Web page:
We take a closer look at just who was Edward Longshanks, Edward I of England, and what makes him a polarizing figure in history.
The British Monarchy has seen some extraordinary figures over the years, and while some kings and queens are more widely recognised and remembered than others.
Edward I of England is a fairly polarizing figure in history, yet he is perhaps best known for his numerous campaigns and attempts to subdue Wales, and for being primarily responsible for significant administrative and legal reform in Britain.
But who exactly was the former king of England known as Edward Longshanks, and what kind of a mark did he leave on Britain?
Who was Edward I of England?
Edward was born way back in 1239, in June, at Westminster. He was the son of Henry III and became known as Edward Longshanks, along with ‘The Hammer of the Scots’.
He ruled over the throne from 1272 until 1307, and before his coronation when he ascended the throne, he is known as ‘Lord Edward’.
From an early age he was fascinated in the politics of his father’s reign.
He was a king unafraid of conflict with the first half of his reign being dominated by his fearsome campaigns in Wales, in which he was victorious.
He was also responsible for significant reforms in the British Isles, and shortly afterward Wales itself was brought into English administrative and legal frameworks, with Edward’s own son being proclaimed the Prince of Wales, which as you may know, is a tradition that still exists to this very day.
The life and times of Edward Longshanks
In 1254, Edward married Eleanor Castile, and his early life was rife with conflict and civil matters between his father and rebel barons. Edward was actually captured and held captive by Simon de Montford, who was a leader of the rebels. Edward was able to escape and lead a royalist army to victory at the Battle of Evesham in 1265. This was the battle in which his former captor, de Montford, was mortally wounded.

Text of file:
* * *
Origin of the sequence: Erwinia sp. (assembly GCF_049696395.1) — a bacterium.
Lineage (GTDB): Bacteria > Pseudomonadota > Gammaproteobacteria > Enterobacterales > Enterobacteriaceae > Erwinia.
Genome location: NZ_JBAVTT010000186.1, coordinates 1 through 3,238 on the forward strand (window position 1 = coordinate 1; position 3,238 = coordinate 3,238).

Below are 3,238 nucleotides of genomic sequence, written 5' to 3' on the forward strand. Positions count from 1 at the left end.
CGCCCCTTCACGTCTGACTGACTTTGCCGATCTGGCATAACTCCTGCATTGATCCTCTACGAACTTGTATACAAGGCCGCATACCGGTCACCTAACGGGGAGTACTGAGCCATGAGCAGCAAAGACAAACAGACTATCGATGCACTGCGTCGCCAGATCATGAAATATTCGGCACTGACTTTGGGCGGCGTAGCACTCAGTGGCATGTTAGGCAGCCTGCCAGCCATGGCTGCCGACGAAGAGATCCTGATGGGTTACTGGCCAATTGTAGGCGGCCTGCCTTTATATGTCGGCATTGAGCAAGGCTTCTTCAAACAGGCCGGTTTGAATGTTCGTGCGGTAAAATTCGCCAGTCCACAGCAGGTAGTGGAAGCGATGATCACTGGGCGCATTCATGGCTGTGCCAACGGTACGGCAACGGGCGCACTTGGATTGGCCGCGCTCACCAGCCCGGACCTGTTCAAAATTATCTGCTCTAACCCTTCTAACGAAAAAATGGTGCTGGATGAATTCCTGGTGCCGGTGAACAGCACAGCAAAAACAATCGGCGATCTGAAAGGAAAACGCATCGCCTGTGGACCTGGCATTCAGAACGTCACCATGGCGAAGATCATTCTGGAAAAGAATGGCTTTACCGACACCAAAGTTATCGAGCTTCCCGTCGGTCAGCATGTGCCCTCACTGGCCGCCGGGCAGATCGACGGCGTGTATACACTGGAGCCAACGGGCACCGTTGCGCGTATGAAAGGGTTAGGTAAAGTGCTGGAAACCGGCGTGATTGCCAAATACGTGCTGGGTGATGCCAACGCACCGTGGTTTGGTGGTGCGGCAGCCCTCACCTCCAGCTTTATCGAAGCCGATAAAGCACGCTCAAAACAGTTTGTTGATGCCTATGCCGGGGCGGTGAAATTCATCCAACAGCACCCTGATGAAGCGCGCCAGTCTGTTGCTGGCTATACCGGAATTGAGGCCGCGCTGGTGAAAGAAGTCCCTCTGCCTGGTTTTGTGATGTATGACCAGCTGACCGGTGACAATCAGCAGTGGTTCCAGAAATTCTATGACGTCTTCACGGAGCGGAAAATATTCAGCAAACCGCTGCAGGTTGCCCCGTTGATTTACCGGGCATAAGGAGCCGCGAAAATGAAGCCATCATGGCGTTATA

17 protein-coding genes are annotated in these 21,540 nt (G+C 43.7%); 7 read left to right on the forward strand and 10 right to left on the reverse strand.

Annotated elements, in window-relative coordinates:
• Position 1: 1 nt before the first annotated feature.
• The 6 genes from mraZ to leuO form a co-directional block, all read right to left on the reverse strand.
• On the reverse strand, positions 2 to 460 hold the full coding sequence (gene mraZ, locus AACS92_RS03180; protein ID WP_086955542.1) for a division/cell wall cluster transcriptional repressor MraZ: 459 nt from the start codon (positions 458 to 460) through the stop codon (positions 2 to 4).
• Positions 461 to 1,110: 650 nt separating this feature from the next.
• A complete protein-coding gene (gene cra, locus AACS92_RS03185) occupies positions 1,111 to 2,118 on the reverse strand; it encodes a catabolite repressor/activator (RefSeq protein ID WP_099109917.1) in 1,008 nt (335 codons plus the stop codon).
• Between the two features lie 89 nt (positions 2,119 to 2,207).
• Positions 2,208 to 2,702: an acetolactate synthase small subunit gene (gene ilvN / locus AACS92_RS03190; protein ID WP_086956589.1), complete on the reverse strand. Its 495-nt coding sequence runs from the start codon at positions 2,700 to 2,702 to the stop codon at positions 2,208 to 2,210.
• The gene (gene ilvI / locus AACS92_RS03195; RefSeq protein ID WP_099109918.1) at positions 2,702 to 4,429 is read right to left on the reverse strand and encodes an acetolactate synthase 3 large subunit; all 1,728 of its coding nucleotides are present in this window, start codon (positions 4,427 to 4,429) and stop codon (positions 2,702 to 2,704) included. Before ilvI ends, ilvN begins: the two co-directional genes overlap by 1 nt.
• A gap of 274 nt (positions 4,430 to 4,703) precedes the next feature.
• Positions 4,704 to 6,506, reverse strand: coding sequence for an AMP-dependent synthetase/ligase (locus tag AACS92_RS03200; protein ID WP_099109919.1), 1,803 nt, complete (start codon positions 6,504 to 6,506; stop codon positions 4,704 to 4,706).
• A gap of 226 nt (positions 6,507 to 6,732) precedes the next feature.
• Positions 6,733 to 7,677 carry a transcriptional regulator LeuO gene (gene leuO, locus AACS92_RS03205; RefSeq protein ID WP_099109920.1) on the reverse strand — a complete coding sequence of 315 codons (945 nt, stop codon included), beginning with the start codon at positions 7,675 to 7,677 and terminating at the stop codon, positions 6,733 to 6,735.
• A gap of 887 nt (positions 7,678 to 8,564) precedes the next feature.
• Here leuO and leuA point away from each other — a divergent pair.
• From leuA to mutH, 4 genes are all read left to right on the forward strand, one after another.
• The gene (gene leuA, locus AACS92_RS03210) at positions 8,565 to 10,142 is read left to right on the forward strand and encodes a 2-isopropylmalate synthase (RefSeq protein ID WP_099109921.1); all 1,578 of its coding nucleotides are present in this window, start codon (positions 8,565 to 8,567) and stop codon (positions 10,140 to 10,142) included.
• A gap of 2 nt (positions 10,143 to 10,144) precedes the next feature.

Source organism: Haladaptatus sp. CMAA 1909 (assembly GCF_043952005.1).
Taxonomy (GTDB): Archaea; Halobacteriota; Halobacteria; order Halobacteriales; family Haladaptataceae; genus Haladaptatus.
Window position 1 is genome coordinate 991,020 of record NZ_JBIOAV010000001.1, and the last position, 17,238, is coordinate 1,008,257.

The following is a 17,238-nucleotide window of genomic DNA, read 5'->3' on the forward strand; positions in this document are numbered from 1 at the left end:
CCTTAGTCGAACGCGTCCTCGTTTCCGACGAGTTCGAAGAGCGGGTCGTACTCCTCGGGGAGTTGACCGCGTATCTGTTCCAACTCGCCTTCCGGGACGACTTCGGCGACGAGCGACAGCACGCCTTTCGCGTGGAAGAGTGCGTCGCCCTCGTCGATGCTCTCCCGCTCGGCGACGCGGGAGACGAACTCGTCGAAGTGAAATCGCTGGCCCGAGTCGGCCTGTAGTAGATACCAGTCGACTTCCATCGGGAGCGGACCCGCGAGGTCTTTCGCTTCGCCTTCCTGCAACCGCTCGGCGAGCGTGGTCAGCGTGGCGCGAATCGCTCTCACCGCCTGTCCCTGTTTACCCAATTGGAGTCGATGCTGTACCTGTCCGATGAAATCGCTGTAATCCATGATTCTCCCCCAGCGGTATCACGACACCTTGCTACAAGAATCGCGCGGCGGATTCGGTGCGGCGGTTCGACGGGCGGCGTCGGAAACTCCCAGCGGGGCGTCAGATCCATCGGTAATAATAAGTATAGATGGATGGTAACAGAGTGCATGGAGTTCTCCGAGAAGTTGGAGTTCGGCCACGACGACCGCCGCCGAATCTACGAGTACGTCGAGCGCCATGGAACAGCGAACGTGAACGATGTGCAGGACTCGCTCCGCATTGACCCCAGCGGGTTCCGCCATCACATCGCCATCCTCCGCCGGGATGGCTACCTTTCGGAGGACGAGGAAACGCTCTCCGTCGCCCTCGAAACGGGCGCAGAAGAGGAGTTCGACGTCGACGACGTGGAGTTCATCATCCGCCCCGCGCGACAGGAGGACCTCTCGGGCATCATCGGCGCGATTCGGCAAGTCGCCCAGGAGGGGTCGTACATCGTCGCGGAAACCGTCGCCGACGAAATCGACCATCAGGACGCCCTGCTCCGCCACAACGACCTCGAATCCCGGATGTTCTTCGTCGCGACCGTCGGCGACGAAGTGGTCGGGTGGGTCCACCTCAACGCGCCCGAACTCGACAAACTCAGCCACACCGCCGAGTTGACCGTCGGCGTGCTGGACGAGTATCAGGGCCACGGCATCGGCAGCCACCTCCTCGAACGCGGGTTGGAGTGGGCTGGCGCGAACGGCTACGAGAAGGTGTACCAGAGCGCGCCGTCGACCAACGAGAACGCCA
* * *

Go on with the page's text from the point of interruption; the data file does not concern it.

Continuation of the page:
Edward left England in 1270 to join the Eighth Crusade. He was away for 4 years, before returning in 1274, determined to leave his mark on England and the British Isles.
His father died in 1272, making him king. He set his sights on Wales and in 1277 he invaded and was victorious, building a circle of castles in order to assert his authority. His rule soon led to rebellion, resulting in him invading once again.
He defeated Welsh leader Llewelyn ap Gruffyd where he was killed in battle and had his brother executed. This resulted in any hopes of Welsh independence being shattered.
Reform and death of Edward I of England
At home in England, Edward played a key role in numerous reforms, including inserting rights to the crown and increasing taxation to fund his military campaigns. Because of this, there was the need for more meetings in parliament, which went on to become a political part of everyday life.
Edward was so driven by profit, he would go on to expel all Jews from England in 1290.
Edward would go on to invade and conquer Scotland, which led to the capture and execution of William Wallace in 1305. By 1306, Scottish nobleman Robert the Bruce had rebelled and in 1307, while en-route to battle Robert the Bruce, Edward developed dysentery and died shortly afterward. He passed away on the 7th of July, 1307.